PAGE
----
The task was daunting even for Martin Scorsese, a legendary film director.
Make a movie in one frame using the American period rooms at The Metropolitan Museum of Art. You have chosen the costumes and your actors are mannequins.
“Create one-frame movies in a period space.” It’s a great opportunity and an interesting challenge,” the director wrote in a statement near his creation. The mysterious mixture of characters, emotions, and fashion was created in the museum’s Frank Lloyd Wright Room.
The period rooms will also be redesigned by eight other directors, including Regina King, Chloe Zhao, and Chloe Zhao. They are being opened for “In America, An Anthology of Fashion”, the Met’s spring Costume Institute exhibition. It’s officially opening on May 7th. The gala raises millions of dollars for the institute and is a major fashion and pop-culture spectacle.
Jill Biden was also among the first. At Monday’s preview, the first lady visited the exhibit and talked about how she learned that language wasn’t the only way to communicate. Fashion is also a means of communicating. Biden stated that symbols, shapes, colors, and cuts are what reveal and conceal who you are.
The first lady spoke out about the many unsung heroes in American design history, some of which the new exhibit celebrates, particularly women. She also spoke of how she sent a message of support to Ukraine by wearing a sunflower-appliqued blue sleeve on her outfit to the State of the Union address. She said, “Sitting next to the Ukrainian ambassador, it was clear that I was conveying a message without saying anything.”
This exhibit is part of a larger show about American fashion that will be held to celebrate the Costume Institute’s 75th Anniversary. Andrew Bolton, the star curator, is responsible for this new installment. It is both a sequel and a precursor to “In America: A Lexicon of Fashion,” which opened in September. This show focuses more on contemporary fashion designers and establishes what Bolton refers to as a fashion vocabulary. The shows will be held concurrently in September.
The new “Anthology”, which is intended to provide historical context, also seeks out untold stories of overlooked figures in early American fashion. This includes female designers and those of color. Bolton stated that many of their stories were “forgotten, overlooked, forgotten, or relegated” when announcing the show.
They were chosen to bring life to the story with their unique aesthetics. Scorsese is not the only one who will be contributing to Monday’s Met Gala’s host, actor-director King, and designer/director Tom Ford. Radha Blank and Janicza Bravo, Sofia Coppola, and Julie Dash are also contributing.
The Richmond Room, which depicts early 19th-century Virginian domestic life, was a great opportunity to showcase Black designer Fannie CrissPayne. Payne was born in the late 1860s to former slave parents and went on to become a prominent local dressmaker. Her name tape was used to “sign” her clothes. This was part of a growing sense of clothes-making being a creative endeavor.
King said she was trying to “represent the power and strength Fannie Crists Payne exudes through an awe-inspiring tale and exquisite clothes,” placing King in a successful working environment. She proudly wore her own design, fitting a client and using another Black woman as her seamstress.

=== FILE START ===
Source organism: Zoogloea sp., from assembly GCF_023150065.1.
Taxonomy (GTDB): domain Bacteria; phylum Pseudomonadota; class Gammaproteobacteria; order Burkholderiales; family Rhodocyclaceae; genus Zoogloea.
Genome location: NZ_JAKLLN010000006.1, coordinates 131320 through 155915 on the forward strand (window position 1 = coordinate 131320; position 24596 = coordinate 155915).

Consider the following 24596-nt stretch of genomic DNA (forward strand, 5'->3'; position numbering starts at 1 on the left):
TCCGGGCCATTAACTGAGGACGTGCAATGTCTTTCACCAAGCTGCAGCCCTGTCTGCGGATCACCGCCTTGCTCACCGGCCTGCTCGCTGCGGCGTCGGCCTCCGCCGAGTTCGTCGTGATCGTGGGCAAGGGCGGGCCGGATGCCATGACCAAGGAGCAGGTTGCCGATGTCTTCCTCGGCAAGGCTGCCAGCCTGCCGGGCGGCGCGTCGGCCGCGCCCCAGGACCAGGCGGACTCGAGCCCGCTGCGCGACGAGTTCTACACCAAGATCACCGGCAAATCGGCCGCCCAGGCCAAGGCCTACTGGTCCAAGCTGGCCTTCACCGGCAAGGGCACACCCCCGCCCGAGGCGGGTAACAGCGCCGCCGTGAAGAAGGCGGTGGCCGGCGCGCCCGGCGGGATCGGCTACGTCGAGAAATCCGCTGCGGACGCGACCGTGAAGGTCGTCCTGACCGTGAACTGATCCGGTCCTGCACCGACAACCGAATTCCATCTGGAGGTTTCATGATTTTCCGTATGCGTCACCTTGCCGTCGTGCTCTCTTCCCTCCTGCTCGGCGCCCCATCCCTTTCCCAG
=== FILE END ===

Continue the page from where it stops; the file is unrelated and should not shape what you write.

Blank, a filmmaker, looks at Maria Hollander. She was a Massachusetts-based clothing business founder in the middle of the 20th century who used her success to promote women’s rights and abolishment. Director Zhao meets Claire McCardell, a 1930s sportswear designer, in the museum’s Shaker Retirement Room.
De Wilde uses her set from the Baltimore Dining Room for an examination of the influence European fashion has on American women. She also discusses American attitudes towards low-cut Parisian gowns. Dash examines Black dressmaker Ann Lowe who was responsible for Jackie Kennedy’s wedding gown but is barely remembered. Dash writes that the designer was kept in complete secrecy. “Invisibility was her cloak, but she continued to persist.”
Bravo examines Elizabeth Hawes’s works in the Gothic Revival Library. This mid-20th-century fashion designer and writer is featured in the wing. Coppola, who was given the McKim, Mead & White Stair Hall, and another room, wrote that she wasn’t certain what to do at first. “How do I stage a scene or a story without actors?” Rachel Feinstein, a sculptor, helped her create unique faces for her “characters.”
Each filmmaker had their own set of tricks. Scorsese was given fashions by Charles James, a brilliant couturier. This subject of his Costume Exhibit (and Met Gala in 2014) is a testament to the versatility of each filmmaker. Scorsese was aware that he had to tell a story that could be felt throughout the room. He used Charles James, a brilliant couturier — who was also the subject of his Costume Exhibit (and Met Gala) in 2014.
The museum’s Versailles Room display is sure to make a big impression. It is famous for its 360-degree view of Versailles which John Vanderlyn painted between 1818-1819.
Ford transforms the space into a representation of the “Battle of Versailles”, which is not a military conflict, but the name is given a major night in American fashion’s history in 1973 when five American sportswear designers (including Anne Klein and Oscar de la Renta) “face-off” against five French couture designer at Versailles. This was a great example of American fashion.
Ford made it a battle between warring mannequins in his tableau. Many were dressed in outfits from the pivotal show. Ford wrote, “The weapons are different.” Ford writes, “Fencing foils and front kicks have replaced fans and feather boas.”
“In America: An Anthology of Fashion”, opens to the public on May 7. Part one, “In America – A Lexicon of Fashion,” is still open at the Anna Wintour Costume Center. Both will close in September.